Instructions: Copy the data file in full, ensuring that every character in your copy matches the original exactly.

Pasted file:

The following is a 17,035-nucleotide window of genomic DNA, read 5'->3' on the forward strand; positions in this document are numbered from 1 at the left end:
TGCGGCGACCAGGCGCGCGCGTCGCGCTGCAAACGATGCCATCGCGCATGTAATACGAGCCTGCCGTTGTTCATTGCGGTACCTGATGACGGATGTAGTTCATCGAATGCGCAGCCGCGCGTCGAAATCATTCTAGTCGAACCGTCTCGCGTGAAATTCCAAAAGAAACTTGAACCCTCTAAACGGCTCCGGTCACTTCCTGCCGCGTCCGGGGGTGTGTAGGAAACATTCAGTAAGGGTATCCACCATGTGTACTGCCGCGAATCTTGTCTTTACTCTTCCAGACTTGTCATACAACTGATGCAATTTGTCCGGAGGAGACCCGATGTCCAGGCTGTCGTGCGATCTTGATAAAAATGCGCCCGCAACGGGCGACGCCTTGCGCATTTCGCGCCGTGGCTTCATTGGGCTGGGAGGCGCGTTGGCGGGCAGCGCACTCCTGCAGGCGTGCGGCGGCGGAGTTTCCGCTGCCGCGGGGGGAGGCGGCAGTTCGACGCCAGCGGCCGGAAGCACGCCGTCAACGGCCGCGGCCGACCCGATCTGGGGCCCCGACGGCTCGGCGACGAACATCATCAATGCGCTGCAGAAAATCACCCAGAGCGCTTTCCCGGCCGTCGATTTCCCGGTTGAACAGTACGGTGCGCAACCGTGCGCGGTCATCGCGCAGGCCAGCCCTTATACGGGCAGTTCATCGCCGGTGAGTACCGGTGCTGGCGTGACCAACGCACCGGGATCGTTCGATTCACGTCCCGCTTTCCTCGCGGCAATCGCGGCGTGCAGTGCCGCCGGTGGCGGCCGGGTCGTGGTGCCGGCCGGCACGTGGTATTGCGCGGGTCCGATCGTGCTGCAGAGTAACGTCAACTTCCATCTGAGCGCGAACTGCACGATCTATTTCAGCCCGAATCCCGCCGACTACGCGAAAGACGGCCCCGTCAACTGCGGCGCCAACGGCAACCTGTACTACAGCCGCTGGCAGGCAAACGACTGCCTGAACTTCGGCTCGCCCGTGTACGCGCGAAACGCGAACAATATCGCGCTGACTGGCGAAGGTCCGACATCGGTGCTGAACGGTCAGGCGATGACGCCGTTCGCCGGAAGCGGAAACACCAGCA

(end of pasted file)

The following is a 17,035-nucleotide window of genomic DNA, read 5'->3' on the forward strand; positions in this document are numbered from 1 at the left end:
TGCGGCGACCAGGCGCGCGCGTCGCGCTGCAAACGATGCCATCGCGCATGTAATACGAGCCTGCCGTTGTTCATTGCGGTACCTGATGACGGATGTAGTTCATCGAATGCGCAGCCGCGCGTCGAAATCATTCTAGTCGAACCGTCTCGCGTGAAATTCCAAAAGAAACTTGAACCCTCTAAACGGCTCCGGTCACTTCCTGCCGCGTCCGGGGGTGTGTAGGAAACATTCAGTAAGGGTATCCACCATGTGTACTGCCGCGAATCTTGTCTTTACTCTTCCAGACTTGTCATACAACTGATGCAATTTGTCCGGAGGAGACCCGATGTCCAGGCTGTCGTGCGATCTTGATAAAAATGCGCCCGCAACGGGCGACGCCTTGCGCATTTCGCGCCGTGGCTTCATTGGGCTGGGAGGCGCGTTGGCGGGCAGCGCACTCCTGCAGGCGTGCGGCGGCGGAGTTTCCGCTGCCGCGGGGGGAGGCGGCAGTTCGACGCCAGCGGCCGGAAGCACGCCGTCAACGGCCGCGGCCGACCCGATCTGGGGCCCCGACGGCTCGGCGACGAACATCATCAATGCGCTGCAGAAAATCACCCAGAGCGCTTTCCCGGCCGTCGATTTCCCGGTTGAACAGTACGGTGCGCAACCGTGCGCGGTCATCGCGCAGGCCAGCCCTTATACGGGCAGTTCATCGCCGGTGAGTACCGGTGCTGGCGTGACCAACGCACCGGGATCGTTCGATTCACGTCCCGCTTTCCTCGCGGCAATCGCGGCGTGCAGTGCCGCCGGTGGCGGCCGGGTCGTGGTGCCGGCCGGCACGTGGTATTGCGCGGGTCCGATCGTGCTGCAGAGTAACGTCAACTTCCATCTGAGCGCGAACTGCACGATCTATTTCAGCCCGAATCCCGCCGACTACGCGAAAGACGGCCCCGTCAACTGCGGCGCCAACGGCAACCTGTACTACAGCCGCTGGCAGGCAAACGACTGCCTGAACTTCGGCTCGCCCGTGTACGCGCGAAACGCGAACAATATCGCGCTGACTGGCGAAGGTCCGACATCGGTGCTGAACGGTCAGGCGATGACGCCGTTCGCCGGAAGCGGAAACACCAGCA